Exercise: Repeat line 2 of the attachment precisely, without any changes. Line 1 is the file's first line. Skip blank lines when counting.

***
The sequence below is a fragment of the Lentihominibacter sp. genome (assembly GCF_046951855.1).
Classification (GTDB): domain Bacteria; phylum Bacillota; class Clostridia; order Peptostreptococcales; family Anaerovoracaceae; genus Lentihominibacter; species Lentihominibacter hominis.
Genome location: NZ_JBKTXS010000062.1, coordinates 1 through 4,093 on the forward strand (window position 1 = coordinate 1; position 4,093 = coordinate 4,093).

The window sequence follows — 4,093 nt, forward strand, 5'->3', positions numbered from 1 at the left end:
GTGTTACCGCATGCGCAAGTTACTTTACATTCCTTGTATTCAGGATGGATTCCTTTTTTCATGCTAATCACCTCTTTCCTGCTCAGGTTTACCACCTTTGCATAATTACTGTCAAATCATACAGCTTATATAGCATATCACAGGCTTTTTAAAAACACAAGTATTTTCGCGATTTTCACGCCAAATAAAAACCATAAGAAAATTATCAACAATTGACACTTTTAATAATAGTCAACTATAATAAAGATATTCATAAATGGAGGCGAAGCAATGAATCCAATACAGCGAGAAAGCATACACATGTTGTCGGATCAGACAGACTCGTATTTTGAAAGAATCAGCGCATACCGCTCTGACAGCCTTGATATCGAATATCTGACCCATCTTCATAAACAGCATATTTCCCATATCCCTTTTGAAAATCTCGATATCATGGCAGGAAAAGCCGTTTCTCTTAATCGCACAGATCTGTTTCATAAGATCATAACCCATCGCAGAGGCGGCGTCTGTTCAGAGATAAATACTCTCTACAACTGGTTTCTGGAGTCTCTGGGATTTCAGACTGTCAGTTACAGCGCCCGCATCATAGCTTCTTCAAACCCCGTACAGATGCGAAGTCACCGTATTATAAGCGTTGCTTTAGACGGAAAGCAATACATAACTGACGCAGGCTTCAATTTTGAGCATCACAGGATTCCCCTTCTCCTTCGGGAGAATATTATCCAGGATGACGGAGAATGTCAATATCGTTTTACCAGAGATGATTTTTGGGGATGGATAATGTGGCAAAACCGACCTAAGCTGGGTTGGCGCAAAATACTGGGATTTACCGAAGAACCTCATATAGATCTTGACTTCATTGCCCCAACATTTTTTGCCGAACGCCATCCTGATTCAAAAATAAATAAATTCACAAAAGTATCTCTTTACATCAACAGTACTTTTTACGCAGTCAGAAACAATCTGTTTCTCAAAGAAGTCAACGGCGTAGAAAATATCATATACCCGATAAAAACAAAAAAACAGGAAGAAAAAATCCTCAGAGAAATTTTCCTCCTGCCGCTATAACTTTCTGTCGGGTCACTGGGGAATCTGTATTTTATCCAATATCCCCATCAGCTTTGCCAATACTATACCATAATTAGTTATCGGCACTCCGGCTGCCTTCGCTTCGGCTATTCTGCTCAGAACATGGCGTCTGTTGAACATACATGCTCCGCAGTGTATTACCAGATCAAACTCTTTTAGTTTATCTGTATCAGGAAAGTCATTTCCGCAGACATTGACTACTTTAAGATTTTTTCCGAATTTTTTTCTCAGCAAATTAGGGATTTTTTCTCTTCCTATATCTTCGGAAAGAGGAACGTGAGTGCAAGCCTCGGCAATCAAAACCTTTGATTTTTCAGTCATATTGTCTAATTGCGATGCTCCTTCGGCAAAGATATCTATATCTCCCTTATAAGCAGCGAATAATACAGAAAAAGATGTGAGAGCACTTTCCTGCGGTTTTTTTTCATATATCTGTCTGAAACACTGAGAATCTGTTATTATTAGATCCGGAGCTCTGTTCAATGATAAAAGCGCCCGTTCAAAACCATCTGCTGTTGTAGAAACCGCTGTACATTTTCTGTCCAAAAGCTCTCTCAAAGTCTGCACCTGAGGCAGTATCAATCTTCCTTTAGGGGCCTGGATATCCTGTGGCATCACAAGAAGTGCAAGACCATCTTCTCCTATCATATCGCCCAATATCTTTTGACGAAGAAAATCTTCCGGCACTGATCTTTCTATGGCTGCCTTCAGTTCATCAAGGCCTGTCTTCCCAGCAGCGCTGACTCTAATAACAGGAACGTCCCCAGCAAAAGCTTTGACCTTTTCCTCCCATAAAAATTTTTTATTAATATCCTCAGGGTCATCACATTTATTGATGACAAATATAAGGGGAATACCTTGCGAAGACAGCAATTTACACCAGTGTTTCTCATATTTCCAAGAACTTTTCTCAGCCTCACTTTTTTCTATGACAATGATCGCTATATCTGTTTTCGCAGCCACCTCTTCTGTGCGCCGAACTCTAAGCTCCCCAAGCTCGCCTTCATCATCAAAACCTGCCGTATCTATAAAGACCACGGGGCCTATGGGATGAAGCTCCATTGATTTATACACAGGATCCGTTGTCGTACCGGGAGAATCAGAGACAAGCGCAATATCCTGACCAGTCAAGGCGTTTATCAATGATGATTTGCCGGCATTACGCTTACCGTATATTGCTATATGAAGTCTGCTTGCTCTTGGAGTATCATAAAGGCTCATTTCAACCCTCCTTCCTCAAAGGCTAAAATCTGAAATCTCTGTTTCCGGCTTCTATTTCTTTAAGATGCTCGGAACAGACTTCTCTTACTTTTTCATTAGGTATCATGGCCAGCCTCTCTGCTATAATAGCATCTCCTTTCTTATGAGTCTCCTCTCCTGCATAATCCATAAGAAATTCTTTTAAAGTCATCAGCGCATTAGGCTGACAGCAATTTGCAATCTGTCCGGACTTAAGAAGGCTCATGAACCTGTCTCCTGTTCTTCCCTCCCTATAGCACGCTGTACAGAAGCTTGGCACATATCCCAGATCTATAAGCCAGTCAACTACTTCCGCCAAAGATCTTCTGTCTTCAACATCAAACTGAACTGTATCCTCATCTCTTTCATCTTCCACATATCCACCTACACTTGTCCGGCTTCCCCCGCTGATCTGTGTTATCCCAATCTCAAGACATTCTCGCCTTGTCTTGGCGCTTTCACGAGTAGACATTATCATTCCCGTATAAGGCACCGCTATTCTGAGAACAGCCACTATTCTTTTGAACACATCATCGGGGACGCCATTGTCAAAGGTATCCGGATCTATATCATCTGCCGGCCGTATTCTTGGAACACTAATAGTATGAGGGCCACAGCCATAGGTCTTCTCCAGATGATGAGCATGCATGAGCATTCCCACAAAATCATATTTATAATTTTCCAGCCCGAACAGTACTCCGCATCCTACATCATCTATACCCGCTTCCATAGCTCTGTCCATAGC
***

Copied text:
Classification (GTDB): domain Bacteria; phylum Bacillota; class Clostridia; order Peptostreptococcales; family Anaerovoracaceae; genus Lentihominibacter; species Lentihominibacter hominis.